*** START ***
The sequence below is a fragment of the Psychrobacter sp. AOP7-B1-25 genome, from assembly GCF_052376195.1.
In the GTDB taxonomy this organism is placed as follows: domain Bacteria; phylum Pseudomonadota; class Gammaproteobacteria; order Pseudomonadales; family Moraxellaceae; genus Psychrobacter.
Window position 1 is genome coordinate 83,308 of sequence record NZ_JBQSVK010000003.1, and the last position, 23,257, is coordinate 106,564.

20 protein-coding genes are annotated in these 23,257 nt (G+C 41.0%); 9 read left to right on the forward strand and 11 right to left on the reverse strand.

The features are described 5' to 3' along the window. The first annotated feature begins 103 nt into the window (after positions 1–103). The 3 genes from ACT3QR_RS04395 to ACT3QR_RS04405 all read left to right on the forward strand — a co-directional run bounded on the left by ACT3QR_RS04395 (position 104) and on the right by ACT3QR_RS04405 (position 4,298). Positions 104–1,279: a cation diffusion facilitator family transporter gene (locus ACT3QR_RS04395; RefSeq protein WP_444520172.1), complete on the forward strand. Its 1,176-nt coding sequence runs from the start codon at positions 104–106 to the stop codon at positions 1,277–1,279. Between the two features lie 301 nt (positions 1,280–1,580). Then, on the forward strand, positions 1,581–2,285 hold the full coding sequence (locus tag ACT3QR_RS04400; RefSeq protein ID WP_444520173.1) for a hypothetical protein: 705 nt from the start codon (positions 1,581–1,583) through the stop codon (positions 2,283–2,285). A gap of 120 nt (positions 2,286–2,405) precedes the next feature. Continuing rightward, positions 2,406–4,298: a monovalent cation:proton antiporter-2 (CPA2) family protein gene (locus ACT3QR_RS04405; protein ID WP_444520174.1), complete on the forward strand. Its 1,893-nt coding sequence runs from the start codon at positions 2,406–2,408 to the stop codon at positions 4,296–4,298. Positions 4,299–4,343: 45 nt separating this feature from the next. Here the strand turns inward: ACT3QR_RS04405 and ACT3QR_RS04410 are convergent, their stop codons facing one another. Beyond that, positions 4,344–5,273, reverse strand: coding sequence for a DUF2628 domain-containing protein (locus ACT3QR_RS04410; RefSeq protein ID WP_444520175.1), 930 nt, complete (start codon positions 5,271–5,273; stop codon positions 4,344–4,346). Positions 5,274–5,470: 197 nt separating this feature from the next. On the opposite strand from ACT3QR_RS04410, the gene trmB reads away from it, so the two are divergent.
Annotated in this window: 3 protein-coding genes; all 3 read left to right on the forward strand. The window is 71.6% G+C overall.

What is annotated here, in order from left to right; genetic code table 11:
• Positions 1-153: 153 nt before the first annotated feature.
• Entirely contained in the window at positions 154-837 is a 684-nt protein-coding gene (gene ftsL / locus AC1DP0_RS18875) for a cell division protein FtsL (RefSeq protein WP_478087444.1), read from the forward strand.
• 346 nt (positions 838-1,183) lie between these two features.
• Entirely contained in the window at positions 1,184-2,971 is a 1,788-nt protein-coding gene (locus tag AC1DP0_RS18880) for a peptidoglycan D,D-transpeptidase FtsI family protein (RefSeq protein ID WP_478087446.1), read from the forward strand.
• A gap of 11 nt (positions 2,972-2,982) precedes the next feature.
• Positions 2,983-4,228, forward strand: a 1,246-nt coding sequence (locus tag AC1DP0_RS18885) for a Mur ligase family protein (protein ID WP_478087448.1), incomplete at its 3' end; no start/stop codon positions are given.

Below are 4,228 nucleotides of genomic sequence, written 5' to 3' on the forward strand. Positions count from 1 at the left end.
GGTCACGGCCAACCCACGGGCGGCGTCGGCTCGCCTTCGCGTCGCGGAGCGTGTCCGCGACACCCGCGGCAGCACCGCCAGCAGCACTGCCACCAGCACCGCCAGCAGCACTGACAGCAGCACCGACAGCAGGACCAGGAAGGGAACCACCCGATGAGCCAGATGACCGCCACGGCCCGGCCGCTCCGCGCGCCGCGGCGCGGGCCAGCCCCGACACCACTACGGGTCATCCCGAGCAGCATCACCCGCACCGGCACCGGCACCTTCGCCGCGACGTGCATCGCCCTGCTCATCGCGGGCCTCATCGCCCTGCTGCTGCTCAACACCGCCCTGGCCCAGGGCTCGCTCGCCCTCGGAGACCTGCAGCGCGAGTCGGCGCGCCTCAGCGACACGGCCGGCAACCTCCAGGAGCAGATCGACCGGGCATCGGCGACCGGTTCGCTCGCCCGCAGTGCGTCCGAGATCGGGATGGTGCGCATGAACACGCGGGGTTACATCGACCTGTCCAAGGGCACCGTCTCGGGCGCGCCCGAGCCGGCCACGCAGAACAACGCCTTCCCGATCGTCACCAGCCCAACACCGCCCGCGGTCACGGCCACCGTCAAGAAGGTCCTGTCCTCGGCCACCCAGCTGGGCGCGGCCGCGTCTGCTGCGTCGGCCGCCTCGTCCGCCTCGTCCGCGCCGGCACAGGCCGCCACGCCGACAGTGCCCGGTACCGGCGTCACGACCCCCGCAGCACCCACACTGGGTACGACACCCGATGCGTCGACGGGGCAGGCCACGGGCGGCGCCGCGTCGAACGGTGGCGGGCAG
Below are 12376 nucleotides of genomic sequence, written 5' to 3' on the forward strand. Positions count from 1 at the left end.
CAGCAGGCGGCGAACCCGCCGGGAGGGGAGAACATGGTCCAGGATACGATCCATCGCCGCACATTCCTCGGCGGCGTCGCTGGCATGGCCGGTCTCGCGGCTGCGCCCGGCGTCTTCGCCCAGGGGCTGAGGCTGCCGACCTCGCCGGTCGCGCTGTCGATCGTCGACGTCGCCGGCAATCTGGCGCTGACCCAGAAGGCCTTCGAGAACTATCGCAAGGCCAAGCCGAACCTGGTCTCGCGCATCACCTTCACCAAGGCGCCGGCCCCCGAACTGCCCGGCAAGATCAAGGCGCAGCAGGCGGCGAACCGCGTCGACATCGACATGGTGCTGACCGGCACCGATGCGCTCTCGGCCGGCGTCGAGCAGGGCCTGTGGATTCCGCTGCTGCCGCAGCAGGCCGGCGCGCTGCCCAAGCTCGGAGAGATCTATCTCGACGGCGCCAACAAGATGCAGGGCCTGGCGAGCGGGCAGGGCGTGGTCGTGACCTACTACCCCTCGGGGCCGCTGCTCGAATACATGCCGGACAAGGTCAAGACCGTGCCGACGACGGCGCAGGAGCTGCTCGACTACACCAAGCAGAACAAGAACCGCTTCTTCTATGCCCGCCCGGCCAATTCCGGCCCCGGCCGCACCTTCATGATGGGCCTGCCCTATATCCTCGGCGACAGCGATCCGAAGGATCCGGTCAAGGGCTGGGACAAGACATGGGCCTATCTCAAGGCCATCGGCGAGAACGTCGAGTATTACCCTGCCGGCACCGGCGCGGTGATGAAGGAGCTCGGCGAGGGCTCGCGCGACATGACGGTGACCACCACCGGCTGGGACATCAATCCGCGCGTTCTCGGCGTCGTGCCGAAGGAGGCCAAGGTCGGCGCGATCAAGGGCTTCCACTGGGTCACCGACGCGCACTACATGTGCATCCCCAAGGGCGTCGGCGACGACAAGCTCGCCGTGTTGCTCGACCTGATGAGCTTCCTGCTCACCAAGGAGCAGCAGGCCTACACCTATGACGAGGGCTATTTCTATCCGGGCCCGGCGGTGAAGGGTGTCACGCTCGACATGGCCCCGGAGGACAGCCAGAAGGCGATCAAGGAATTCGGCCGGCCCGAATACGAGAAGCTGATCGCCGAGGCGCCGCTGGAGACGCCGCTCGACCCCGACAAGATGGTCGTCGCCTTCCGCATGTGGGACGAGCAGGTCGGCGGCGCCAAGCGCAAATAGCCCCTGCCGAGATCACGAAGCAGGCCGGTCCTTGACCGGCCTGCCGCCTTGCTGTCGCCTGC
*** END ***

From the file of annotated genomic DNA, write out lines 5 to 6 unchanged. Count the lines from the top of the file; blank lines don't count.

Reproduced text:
The features are described 5' to 3' along the window. The first annotated feature begins 103 nt into the window (after positions 1–103). The 3 genes from ACT3QR_RS04395 to ACT3QR_RS04405 all read left to right on the forward strand — a co-directional run bounded on the left by ACT3QR_RS04395 (position 104) and on the right by ACT3QR_RS04405 (position 4,298). Positions 104–1,279: a cation diffusion facilitator family transporter gene (locus ACT3QR_RS04395; RefSeq protein WP_444520172.1), complete on the forward strand. Its 1,176-nt coding sequence runs from the start codon at positions 104–106 to the stop codon at positions 1,277–1,279. Between the two features lie 301 nt (positions 1,280–1,580). Then, on the forward strand, positions 1,581–2,285 hold the full coding sequence (locus tag ACT3QR_RS04400; RefSeq protein ID WP_444520173.1) for a hypothetical protein: 705 nt from the start codon (positions 1,581–1,583) through the stop codon (positions 2,283–2,285). A gap of 120 nt (positions 2,286–2,405) precedes the next feature. Continuing rightward, positions 2,406–4,298: a monovalent cation:proton antiporter-2 (CPA2) family protein gene (locus ACT3QR_RS04405; protein ID WP_444520174.1), complete on the forward strand. Its 1,893-nt coding sequence runs from the start codon at positions 2,406–2,408 to the stop codon at positions 4,296–4,298. Positions 4,299–4,343: 45 nt separating this feature from the next. Here the strand turns inward: ACT3QR_RS04405 and ACT3QR_RS04410 are convergent, their stop codons facing one another. Beyond that, positions 4,344–5,273, reverse strand: coding sequence for a DUF2628 domain-containing protein (locus ACT3QR_RS04410; RefSeq protein ID WP_444520175.1), 930 nt, complete (start codon positions 5,271–5,273; stop codon positions 4,344–4,346). Positions 5,274–5,470: 197 nt separating this feature from the next. On the opposite strand from ACT3QR_RS04410, the gene trmB reads away from it, so the two are divergent.
Annotated in this window: 3 protein-coding genes; all 3 read left to right on the forward strand. The window is 71.6% G+C overall.